Consider that alcohol is a toxin, plain and simple. Even though the yeast create alcohol, it is still toxic for yeast just the same as anything else. However, there is a threshold on how much alcohol by volume the yeast can take before the beer becomes too alcoholic for the yeast to ferment properly. Alcohol affects yeast health. The higher the ABV, the more difficult it becomes for the yeast to do their job. Also remember that the medical industry uses alcohol for antiseptic purposes. Granted that is an entirely different type of alcohol, but both isopropyl and ethanol do share some antiseptic qualities.  All yeast and bacteria strains have variable tolerances to ethanol or alcohol by volume level. Some strains of bacteria such as Lactobacillus which is used in some Belgian sour beers, typically can not handle even some very moderate levels of ABV. Other yeast strains like Wyeast Scottish Ale strain can handle 12% or more ABV.  Even more extreme are the champagne yeast which are known to go up to 17%.  If you are ever in Boston, go visit the Sam Adams Brewery and try the Utopia beer. This is THE extreme in ABV tolerance as the yeast they use apparently has the highest alcohol tolerance of any commercial brewer. Quoted from thier website “ The latest in our strong brews, Samuel Adams Utopias has been brewed in three small limited batches to date, growing stronger with each batch. The first batch which was released in 2001 topped out at 24%ABV, for the fourth batch in 2009 we reached 27%ABV. Each batch was only released once in limited quantities.” The ABV is so high in this beer that they cannot carbonate it. This is where the line between a “spirit” and beer meet. The Sam Adams Utopia is still technically a beer and not spirit; meaning that it is not distilled and is fermented fully to the final ABV. Even though it is “still”  with no carbonation and apparently burns like a liquor when it is consumed. They also blend their batches as do many spirit makers. By the way, good luck trying to find it! It is banned in many states including my own, but its ok to sell grain alcohol like everclear in the store!? Where’s the consistency in that? Stupid lawmakers……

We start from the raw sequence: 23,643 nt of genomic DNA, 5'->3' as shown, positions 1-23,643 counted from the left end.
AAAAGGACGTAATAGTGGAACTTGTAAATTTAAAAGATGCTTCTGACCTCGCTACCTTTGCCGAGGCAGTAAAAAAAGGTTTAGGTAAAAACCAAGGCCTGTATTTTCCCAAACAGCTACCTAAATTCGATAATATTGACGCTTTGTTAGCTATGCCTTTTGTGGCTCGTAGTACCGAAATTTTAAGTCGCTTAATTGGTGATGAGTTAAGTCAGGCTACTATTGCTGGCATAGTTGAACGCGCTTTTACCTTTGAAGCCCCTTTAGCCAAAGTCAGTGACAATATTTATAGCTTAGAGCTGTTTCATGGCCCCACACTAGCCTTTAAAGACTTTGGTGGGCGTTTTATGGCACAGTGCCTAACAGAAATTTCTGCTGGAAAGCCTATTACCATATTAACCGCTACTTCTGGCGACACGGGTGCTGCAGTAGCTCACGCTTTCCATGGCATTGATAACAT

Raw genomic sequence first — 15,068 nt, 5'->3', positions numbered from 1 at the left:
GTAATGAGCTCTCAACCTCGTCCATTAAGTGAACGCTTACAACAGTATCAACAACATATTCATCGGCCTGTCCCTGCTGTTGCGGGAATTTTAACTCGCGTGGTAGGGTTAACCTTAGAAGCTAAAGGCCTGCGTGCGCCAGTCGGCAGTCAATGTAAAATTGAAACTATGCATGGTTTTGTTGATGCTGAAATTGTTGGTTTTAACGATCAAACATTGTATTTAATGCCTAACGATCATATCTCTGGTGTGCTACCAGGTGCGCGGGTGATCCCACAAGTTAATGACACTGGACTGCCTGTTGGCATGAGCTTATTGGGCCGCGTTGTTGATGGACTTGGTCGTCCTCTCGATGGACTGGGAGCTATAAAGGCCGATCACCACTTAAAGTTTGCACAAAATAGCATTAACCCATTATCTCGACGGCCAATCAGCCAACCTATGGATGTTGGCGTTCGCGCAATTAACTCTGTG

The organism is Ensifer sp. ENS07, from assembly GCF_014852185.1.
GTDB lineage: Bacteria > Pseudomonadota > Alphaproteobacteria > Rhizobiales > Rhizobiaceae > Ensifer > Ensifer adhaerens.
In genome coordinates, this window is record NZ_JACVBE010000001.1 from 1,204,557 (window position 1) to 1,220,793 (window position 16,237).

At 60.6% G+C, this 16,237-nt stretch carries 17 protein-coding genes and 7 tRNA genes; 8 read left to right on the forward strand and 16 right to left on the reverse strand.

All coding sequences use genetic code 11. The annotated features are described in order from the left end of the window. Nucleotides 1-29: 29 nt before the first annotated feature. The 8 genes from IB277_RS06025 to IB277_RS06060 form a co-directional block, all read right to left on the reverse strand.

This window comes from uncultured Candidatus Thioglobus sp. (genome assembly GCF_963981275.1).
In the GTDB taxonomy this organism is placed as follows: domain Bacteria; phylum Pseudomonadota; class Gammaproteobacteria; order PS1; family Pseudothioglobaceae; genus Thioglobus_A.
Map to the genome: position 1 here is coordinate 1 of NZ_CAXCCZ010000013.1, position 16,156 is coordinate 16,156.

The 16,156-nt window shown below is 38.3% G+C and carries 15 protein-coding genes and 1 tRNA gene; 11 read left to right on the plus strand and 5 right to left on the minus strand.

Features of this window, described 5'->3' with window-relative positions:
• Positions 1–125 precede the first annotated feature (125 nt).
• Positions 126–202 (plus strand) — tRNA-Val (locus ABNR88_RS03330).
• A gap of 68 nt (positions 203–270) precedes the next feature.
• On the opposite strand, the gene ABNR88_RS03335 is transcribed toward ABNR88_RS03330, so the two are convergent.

• Fermentation won’t budge
Now the reason I bring all of this up is I believe this is what happened to my batch. I know my mash temp was low enough. I also added a good amount of brown sugar to the batch, which is 100% fermentable. (the recipe is at the bottom by the way).  I believe the yeast “conked” out as a result of the alcohol in the beer despite the fact that the yeast came from a 7% plus beer! What I should have done was a fast ferment test.  That way I could have known what to expect and not had to guess. Especially considering that I have never used this strain of yeast before nor do not know the exact origin of it other than the fact that Big Boss Brewing says that it is the primary strain for the Hell’s Belle and not a bottling yeast which is a very common practice among Belgian breweries. So the best I could do was make an educated guess and repitch a more alcohol tolerant yeast… champagne yeast. It should be noted that the beer already had a great Belgian-like profile, it just tasted a bit cloyingly sweet. I just needed more attenuation. That’s were the champagne yeast came in handy. The gravity was stuck at 1.033 and I needed it to get to at least 1.022. The champagne yeast I used was rated at 17% ABV. After I re-hydrated the dry champagne yeast I added it to the primary and waited a few days. Within 6 days the yeast was able to bring the gravity down to 1.022 : very acceptable! The brew ended up at about 7.2%ABV.
  • Tasting
Appearance:  moderately clear. Some chill haze but over all relativity clear.
Aroma: Some sweet malt aroma. phenolic: faint cloves and bananas, some alcohol evident also.
Taste:  Toasty Malt profile. some warming alcohol notes (not surprising at 7.2%) but not overwhelming at all. Very fruity ale , classic “Belgiany” phenolic esters.
Mouth feel: a very full ale. some slickness that is usually associated with flaked oats. Moderately carbonated.